I might be in Southeast Asia, but I’m in the middle of Southeast Auckland. The lavish Fo Guang Shan Buddhist Temple covers four hectares in the suburb of Flat Bush, making it the largest such temple in New Zealand.

The Fo Guang Shan Buddhist Temple is located in Flat Bush, Auckland.

Stephen Heard/Stuff

The Fo Guang Shan Buddhist Temple is located in Flat Bush, Auckland.

Officially opened in 2007 by the Venerable Master, the elaborate building is adapted from the design of the Tang Dynasty – the golden age of Chinese arts and culture – with touches like green tiles and tall brown pillars meant to project “magnificence, greatness, culture and strength”. This is definitely one hell of a building, and a hidden gem that I had no idea before, even in Auckland.

An attendant near the entrance tells me that about 8 or 9 monks inhabit the temple. She also reveals that spring is the best time to visit when the cherry trees that lead to the grand temple come out in full bloom.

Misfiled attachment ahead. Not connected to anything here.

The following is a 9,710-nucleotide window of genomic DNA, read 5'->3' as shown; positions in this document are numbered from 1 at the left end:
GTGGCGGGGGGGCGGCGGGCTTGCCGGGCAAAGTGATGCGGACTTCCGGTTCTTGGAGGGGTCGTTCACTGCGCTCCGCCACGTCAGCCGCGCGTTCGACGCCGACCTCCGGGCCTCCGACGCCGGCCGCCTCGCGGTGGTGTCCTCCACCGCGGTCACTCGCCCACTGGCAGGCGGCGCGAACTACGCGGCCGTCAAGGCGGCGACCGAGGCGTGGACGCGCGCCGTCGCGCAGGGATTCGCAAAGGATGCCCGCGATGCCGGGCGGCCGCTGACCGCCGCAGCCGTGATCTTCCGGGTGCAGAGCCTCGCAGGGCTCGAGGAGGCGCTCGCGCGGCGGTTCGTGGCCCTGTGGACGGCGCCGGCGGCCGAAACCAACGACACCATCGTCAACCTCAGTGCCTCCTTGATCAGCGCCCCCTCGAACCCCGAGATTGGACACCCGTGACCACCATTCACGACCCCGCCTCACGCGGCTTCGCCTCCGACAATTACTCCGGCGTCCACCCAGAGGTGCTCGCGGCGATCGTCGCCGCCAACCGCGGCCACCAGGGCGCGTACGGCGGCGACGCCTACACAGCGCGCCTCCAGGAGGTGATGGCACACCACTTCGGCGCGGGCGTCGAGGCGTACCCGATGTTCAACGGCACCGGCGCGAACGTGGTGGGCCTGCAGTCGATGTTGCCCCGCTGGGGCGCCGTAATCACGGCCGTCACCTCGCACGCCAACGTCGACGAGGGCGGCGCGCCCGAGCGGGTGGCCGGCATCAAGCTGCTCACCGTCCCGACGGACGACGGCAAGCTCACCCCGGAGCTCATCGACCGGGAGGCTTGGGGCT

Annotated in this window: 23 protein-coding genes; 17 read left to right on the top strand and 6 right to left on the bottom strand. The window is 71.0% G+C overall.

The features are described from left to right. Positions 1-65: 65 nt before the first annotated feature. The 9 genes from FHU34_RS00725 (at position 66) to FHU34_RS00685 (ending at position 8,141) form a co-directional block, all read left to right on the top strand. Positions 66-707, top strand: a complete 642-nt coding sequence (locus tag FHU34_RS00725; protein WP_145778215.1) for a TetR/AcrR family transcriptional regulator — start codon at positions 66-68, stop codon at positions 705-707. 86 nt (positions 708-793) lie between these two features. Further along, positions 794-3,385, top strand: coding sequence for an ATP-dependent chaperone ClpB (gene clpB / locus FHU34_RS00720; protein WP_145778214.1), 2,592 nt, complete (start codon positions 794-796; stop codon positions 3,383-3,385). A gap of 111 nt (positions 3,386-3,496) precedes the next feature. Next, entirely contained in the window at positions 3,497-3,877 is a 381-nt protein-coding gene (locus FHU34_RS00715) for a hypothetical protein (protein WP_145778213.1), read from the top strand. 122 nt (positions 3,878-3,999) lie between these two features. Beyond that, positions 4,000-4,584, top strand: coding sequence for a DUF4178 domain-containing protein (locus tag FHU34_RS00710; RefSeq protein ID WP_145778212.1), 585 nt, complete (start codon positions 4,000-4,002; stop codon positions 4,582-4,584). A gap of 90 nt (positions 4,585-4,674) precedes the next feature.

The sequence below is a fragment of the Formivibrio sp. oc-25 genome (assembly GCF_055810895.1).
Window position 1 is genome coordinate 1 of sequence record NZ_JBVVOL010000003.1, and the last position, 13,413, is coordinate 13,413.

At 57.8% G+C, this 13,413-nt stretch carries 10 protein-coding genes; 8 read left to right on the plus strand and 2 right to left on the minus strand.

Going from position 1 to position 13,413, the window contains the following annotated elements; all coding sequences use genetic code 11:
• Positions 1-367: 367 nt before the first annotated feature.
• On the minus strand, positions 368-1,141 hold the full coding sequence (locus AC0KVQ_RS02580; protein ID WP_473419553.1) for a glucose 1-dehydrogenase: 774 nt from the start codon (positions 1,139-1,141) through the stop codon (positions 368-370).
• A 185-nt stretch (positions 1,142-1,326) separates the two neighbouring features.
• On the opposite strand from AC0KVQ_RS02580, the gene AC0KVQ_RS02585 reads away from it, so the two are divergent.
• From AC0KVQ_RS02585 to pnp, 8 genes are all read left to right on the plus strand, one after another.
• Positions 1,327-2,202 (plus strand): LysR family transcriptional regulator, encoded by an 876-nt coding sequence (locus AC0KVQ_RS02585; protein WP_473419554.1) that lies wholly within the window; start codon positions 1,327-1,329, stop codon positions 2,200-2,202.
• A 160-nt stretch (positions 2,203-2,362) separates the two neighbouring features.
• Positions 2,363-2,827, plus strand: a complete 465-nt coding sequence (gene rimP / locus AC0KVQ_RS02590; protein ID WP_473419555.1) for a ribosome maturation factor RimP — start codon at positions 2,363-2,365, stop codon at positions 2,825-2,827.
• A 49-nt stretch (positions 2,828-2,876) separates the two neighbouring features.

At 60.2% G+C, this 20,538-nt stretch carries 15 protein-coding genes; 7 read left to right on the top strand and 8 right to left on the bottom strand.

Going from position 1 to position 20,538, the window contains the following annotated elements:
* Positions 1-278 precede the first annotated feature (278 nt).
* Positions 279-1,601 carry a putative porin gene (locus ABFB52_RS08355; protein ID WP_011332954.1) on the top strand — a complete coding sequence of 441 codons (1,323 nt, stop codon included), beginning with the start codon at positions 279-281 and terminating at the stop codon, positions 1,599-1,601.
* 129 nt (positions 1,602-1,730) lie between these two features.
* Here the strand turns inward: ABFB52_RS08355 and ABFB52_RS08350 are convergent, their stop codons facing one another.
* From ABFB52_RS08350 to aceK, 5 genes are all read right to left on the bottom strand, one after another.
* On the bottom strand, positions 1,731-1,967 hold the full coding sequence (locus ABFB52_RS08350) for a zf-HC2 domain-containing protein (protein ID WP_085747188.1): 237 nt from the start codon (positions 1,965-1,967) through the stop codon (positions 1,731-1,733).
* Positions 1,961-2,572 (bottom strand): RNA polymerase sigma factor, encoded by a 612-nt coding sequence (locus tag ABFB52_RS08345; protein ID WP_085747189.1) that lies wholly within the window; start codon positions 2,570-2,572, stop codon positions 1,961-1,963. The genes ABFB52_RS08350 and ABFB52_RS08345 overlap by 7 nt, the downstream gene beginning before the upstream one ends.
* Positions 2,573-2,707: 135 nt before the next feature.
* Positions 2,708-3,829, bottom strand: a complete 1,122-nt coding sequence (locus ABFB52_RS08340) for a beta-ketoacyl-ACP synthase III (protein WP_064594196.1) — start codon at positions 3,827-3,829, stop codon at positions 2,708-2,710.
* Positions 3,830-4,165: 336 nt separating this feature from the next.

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The temple takes its hat off to the Chinese Tang Dynasty design.

Stephen Heard/Stuff

The temple takes its hat off to the Chinese Tang Dynasty design.

The walk takes me on raised wooden platforms through autumnal cherry trees with words of wisdom hanging from golden bells attached to the branches. I see several monks draped in traditional dress throughout the property. One is praying in front of a huge shrine made from a single block of white jade; another features a Nutri-Grain offering on a statue – a bird lands.

There are several garden walks throughout the property.

Stephen Heard/Stuff

There are several garden walks throughout the property.

There’s a pagoda with its own water feature, a room where you can practice the cursive drawings of Chinese calligraphy, an art gallery covered in twinkling string lights, as well as a three-ton bell hanging from the ceiling. None of these attractions are why I came to the temple, but they certainly make me consider taking the rest of the afternoon to soak up the serenity.